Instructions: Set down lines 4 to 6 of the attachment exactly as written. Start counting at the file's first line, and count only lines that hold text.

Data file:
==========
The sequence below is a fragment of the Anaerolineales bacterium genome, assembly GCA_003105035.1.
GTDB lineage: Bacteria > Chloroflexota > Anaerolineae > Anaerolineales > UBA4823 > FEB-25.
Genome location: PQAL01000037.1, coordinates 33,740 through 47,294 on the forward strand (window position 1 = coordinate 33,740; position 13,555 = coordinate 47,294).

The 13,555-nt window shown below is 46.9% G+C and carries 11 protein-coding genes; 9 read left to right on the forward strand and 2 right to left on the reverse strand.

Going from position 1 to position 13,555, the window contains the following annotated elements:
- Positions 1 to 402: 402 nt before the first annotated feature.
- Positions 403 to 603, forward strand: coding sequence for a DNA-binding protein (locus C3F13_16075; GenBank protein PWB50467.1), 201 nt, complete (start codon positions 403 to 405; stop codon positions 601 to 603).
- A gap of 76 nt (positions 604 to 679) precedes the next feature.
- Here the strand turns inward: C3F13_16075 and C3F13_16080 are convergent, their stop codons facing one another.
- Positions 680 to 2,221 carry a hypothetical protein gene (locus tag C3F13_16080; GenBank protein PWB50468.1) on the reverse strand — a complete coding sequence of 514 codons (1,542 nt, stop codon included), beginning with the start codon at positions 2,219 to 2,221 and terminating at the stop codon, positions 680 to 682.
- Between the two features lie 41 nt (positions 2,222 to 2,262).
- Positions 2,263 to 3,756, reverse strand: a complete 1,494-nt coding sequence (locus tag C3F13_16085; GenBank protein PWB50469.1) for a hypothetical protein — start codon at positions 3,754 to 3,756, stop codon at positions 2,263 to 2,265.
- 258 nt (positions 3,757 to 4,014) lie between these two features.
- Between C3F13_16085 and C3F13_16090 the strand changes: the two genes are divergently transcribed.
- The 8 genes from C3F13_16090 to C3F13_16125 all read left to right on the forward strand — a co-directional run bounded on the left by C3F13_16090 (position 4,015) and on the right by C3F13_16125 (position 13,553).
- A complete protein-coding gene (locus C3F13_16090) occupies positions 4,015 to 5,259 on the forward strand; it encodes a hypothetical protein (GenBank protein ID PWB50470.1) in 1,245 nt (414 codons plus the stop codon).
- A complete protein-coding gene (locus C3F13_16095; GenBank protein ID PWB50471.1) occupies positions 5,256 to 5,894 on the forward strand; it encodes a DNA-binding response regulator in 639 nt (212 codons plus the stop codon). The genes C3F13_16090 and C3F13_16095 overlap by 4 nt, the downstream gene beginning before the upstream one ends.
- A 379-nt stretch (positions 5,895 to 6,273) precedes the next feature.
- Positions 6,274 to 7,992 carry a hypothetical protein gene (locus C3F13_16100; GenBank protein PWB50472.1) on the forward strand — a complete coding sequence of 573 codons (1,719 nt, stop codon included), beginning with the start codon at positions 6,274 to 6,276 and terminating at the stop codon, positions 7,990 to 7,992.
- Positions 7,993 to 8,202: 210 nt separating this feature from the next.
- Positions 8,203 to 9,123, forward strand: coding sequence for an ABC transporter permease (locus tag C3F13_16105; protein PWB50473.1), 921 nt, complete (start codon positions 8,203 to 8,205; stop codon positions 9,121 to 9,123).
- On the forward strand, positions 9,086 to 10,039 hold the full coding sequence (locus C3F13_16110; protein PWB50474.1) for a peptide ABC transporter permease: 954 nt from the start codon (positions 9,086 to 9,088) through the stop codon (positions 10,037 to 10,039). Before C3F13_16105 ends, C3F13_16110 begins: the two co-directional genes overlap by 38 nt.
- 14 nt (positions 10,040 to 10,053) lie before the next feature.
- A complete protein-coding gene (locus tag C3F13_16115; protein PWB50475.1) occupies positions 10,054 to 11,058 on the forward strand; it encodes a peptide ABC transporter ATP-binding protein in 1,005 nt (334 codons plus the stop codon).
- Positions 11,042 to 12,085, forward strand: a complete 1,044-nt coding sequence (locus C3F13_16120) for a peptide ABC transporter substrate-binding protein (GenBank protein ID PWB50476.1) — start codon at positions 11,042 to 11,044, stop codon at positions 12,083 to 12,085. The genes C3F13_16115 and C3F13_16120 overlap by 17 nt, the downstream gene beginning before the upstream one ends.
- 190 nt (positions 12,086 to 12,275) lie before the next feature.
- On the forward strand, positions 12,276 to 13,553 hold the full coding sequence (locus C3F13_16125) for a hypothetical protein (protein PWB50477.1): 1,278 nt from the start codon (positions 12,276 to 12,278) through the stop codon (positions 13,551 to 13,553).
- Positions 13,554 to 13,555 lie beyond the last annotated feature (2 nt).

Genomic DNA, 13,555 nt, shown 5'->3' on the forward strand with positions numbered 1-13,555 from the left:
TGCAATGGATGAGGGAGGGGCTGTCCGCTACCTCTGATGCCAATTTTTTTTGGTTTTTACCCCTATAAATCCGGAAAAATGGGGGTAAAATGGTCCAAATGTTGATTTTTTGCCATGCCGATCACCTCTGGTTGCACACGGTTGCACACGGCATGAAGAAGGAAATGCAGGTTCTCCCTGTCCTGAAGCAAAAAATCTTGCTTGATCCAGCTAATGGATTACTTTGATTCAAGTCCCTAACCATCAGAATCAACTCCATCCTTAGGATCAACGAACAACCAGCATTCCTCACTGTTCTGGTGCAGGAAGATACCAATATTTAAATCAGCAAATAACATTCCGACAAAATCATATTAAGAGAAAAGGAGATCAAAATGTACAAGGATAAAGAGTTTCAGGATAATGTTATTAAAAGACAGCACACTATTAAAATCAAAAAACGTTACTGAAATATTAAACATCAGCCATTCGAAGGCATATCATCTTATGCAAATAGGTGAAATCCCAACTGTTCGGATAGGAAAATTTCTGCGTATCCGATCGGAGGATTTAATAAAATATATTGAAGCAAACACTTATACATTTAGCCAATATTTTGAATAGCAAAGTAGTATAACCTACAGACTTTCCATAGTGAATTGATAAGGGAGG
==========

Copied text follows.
The 13,555-nt window shown below is 46.9% G+C and carries 11 protein-coding genes; 9 read left to right on the forward strand and 2 right to left on the reverse strand.

Going from position 1 to position 13,555, the window contains the following annotated elements:
- Positions 1 to 402: 402 nt before the first annotated feature.